You Want Fox at The Golden Fleece. Notts
You Want Fox at The Golden Fleece, Notts - my last gig pre-Lockdown

In response to the “Let The Music Play” campaign and the efforts of the Music Venues Trust, Amy Britton shares a personal love letter to live music.

You Want Fox at The Golden Fleece. Notts
You Want Fox at The Golden Fleece, Notts – my last gig pre-Lockdown


On July 2nd, 2020, a hashtag emerged all over social media that will be close to every Louder Than War readers heart: #LetTheMusicPlay. This was far from a mere slogan, though; this was a call to our government to protect the live music industry, threatened by the covid-19 pandemic with fifty per cent of its workforce becoming unemployed, and ninety per cent of grassroots music venues closing – with a fifty million pounds rescue package. (If that sounds generous, consider the fact that in the year 2019 alone the live music industry contributed an astonishing 4.5 billion to the economy.)

Attached to this hashtag was people sharing pictures of the last gig they attended. For me it was the fiercely tight grunge-punk duo You Want Fox. Their simple response to my tweet hit me hard in how it captured of how special the live music scene is to me:

“We can’t wait to hang out with you again.”

Not just that they can’t wait to play live again, but that they can’t wait to hang out, given that, having first met them at one of their gigs at Rough Trade Nottingham, they are now just two of the many, many people I have forged friendships with through my years of gig-going and the bond of the live music scene. If that in itself does not speak volumes I don’t know what does. The live music scene is far from a frippery, and not just from an economic perspective.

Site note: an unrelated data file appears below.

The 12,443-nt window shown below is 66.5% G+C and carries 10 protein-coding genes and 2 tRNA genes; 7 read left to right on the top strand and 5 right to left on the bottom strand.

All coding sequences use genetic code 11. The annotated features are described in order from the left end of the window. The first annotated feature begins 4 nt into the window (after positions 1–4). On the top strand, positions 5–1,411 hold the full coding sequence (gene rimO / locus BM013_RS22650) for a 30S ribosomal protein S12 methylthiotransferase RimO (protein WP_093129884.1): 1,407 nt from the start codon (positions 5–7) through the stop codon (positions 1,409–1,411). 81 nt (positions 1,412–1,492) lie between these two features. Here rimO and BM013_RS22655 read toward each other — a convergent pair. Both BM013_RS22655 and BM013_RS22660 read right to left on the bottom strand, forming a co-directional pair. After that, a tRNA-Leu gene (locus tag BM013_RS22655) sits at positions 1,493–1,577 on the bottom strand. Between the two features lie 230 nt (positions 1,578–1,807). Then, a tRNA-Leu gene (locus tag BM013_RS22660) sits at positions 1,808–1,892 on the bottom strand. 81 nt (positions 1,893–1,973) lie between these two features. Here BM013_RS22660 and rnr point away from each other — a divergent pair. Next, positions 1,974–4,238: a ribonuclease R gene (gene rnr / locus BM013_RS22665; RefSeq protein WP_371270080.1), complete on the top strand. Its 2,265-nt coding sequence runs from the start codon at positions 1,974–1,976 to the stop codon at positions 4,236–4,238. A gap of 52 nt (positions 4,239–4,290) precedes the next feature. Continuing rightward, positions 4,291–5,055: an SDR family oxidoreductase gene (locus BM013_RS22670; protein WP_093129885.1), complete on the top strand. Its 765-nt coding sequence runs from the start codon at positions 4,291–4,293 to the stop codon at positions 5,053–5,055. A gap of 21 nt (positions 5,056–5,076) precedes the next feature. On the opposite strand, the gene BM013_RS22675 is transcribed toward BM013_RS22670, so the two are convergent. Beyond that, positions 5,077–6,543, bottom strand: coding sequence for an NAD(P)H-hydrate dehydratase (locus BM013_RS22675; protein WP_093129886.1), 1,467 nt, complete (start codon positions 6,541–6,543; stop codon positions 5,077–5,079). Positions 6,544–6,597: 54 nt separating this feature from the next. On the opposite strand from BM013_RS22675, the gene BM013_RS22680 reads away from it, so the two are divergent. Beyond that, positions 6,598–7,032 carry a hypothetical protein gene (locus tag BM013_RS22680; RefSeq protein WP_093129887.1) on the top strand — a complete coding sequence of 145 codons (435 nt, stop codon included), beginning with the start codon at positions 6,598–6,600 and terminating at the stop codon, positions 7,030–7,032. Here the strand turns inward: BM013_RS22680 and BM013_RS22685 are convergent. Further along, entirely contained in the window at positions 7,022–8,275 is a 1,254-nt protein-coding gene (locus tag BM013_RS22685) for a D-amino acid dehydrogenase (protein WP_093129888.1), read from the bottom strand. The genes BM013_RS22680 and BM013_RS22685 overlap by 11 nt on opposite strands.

The music itself can be everything from just a memorable night out to an actual life-defining moment, lifelong friendships are forged, and livelihoods established. The knock-on effect for me has equated shoulders cried on, weddings attended, charity funds raised, stressful weeks blown away with the first chord.

I’d love to say my first gig was something really cool which shaped me for the rest of my life, but it was PJ & Duncan in 1991, aged seven. Having fully established my “current” tastes in my adolescence, however , by sixteen my attendance at a sixth form college were I met many like-minded things had of course changed rapidly. Live music became a regular feature of my life. Sixth form social life can be very defining and the club scene of the small town centre did little for me. Live music, on the other hand, simply felt natural, taking what could have been a bedroom passion for music and sublimating it into my life in a way which continued through university too.